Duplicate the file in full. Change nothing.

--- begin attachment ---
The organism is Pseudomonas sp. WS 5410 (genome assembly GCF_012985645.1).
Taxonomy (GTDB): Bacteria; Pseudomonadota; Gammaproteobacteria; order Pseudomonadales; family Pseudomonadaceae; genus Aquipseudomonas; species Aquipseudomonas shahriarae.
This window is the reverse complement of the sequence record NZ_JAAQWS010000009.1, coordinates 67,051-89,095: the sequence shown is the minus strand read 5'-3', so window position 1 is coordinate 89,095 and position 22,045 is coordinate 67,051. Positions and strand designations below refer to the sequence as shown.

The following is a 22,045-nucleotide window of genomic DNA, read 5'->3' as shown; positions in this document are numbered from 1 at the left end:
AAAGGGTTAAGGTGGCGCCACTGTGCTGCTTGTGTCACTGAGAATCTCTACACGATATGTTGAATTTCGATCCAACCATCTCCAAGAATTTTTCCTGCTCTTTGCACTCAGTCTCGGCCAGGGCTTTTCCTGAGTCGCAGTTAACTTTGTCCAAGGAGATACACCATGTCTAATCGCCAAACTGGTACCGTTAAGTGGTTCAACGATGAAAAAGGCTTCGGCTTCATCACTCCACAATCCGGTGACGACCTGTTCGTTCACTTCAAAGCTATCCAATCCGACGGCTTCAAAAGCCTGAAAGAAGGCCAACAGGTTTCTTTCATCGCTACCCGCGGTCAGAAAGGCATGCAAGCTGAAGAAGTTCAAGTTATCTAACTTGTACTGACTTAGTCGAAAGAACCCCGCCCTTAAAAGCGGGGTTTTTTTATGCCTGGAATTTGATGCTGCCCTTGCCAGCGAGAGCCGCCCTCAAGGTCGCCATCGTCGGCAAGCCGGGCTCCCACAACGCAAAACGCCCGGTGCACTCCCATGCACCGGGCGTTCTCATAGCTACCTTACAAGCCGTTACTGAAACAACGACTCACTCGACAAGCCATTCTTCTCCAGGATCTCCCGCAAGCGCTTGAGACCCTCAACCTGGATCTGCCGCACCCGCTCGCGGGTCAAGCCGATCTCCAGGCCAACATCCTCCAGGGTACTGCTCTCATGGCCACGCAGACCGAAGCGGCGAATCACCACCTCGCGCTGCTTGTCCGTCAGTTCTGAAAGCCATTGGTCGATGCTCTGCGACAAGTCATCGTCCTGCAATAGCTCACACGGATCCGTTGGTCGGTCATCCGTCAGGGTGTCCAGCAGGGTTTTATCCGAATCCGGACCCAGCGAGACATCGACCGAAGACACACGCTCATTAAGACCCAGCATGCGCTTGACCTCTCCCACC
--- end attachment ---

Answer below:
The organism is Pseudomonas sp. WS 5410 (genome assembly GCF_012985645.1).
Taxonomy (GTDB): Bacteria; Pseudomonadota; Gammaproteobacteria; order Pseudomonadales; family Pseudomonadaceae; genus Aquipseudomonas; species Aquipseudomonas shahriarae.
This window is the reverse complement of the sequence record NZ_JAAQWS010000009.1, coordinates 67,051-89,095: the sequence shown is the minus strand read 5'-3', so window position 1 is coordinate 89,095 and position 22,045 is coordinate 67,051. Positions and strand designations below refer to the sequence as shown.

The following is a 22,045-nucleotide window of genomic DNA, read 5'->3' as shown; positions in this document are numbered from 1 at the left end:
AAAGGGTTAAGGTGGCGCCACTGTGCTGCTTGTGTCACTGAGAATCTCTACACGATATGTTGAATTTCGATCCAACCATCTCCAAGAATTTTTCCTGCTCTTTGCACTCAGTCTCGGCCAGGGCTTTTCCTGAGTCGCAGTTAACTTTGTCCAAGGAGATACACCATGTCTAATCGCCAAACTGGTACCGTTAAGTGGTTCAACGATGAAAAAGGCTTCGGCTTCATCACTCCACAATCCGGTGACGACCTGTTCGTTCACTTCAAAGCTATCCAATCCGACGGCTTCAAAAGCCTGAAAGAAGGCCAACAGGTTTCTTTCATCGCTACCCGCGGTCAGAAAGGCATGCAAGCTGAAGAAGTTCAAGTTATCTAACTTGTACTGACTTAGTCGAAAGAACCCCGCCCTTAAAAGCGGGGTTTTTTTATGCCTGGAATTTGATGCTGCCCTTGCCAGCGAGAGCCGCCCTCAAGGTCGCCATCGTCGGCAAGCCGGGCTCCCACAACGCAAAACGCCCGGTGCACTCCCATGCACCGGGCGTTCTCATAGCTACCTTACAAGCCGTTACTGAAACAACGACTCACTCGACAAGCCATTCTTCTCCAGGATCTCCCGCAAGCGCTTGAGACCCTCAACCTGGATCTGCCGCACCCGCTCGCGGGTCAAGCCGATCTCCAGGCCAACATCCTCCAGGGTACTGCTCTCATGGCCACGCAGACCGAAGCGGCGAATCACCACCTCGCGCTGCTTGTCCGTCAGTTCTGAAAGCCATTGGTCGATGCTCTGCGACAAGTCATCGTCCTGCAATAGCTCACACGGATCCGTTGGTCGGTCATCCGTCAGGGTGTCCAGCAGGGTTTTATCCGAATCCGGACCCAGCGAGACATCGACCGAAGACACACGCTCATTAAGACCCAGCATGCGCTTGACCTCTCCCACC